Michael--Havre de Grace, Maryland, Fallston, Joppa
          Richaun--Bel Air, Student Center, Susquehanna, Belcamp
          Melissa--Aberdeen, Edgewood, Chesapeake, Darlington

For each building, you will be responsible for mapping five to ten points on the "ENG208 GIS Architecture" layer. You should all be able to contribute to the same map.

Each point should contain a photograph of an architectural feature of the building, (at least two of the required points must feature architectural features from inside the building) the name of the building, and, in the description, a quotation from one of the assigned readings and an explanation of how this quotation relates to the photograph.

By Friday, March 11, you need to write a blog post outlining some of your plans for the project. Ideally, this post will contain a few photographs and some quotations you are planning to map. The final GIS project is due Friday, March 25.

Monday, February 22, 2016

Some Rubricy Details for the Text Mining/Data Visualization Assignment

The core of this assignment is that you engage in text mining or data visualization tools, such as those at Voyant Tools that we used in the Frank Norris project.

First, you are to strip down the text files for your assigned range of issues of IF: Worlds of Science Fiction. These files should be uploaded to our class Google Drive (DH) so all students can access the entire corpus. Then, based on your reading, (at least one issue of the magazine's run) you will design a text mining or data visualization project using this corpus. This project can take many forms, but should be justified based on your reading. I suggest building word lists based on themes you discover through reading or based on the time period you are exploring.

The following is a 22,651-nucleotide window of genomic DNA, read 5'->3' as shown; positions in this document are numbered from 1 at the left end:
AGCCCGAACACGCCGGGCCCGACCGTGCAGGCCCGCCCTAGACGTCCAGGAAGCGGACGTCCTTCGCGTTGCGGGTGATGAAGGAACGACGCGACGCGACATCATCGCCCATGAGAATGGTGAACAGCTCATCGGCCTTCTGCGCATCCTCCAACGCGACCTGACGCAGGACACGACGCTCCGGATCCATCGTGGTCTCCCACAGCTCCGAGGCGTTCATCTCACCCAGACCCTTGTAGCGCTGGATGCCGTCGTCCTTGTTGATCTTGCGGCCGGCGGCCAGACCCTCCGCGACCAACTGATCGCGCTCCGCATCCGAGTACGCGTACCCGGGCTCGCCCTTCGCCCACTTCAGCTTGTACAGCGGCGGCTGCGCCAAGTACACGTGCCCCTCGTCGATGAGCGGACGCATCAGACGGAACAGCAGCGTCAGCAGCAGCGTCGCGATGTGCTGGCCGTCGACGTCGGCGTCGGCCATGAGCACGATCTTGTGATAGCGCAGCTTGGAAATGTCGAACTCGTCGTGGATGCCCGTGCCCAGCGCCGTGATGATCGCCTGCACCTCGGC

How you use the tools is up to you. While I do want to see a project that attempts to explore several key ideas, (don't just generate a single word cloud and be done) these ideas could cut across several smaller explorations, or encompass a single, larger one. Remember that projects are not definitive. You are also not meant to be masters of the technology or the material--there will be questions raised, and results that do not fit in with your expectations. Be prepared to fail, but keep in mind that failures are part of humanities, especially the digital humanities. Fail well.

You are to blog about this project and should include the following:

    -Description of your process and the thinking that led to its development.

    -Description of your results and your interpretation. How much more information might you need? How could this process or project be improved moving forward? What did you learn about the literature and the process?

    -Description of challenges you faced, and how that may change what you try if you had a future project. What might other students behind you need to know to build on your work?

   -What is the value of such examinations? What can we learn about literature? Are there limitations that simply cannot be overcome?

I would love to see some examples included in your blog--sample data or visualizations.

Thursday, January 15, 2009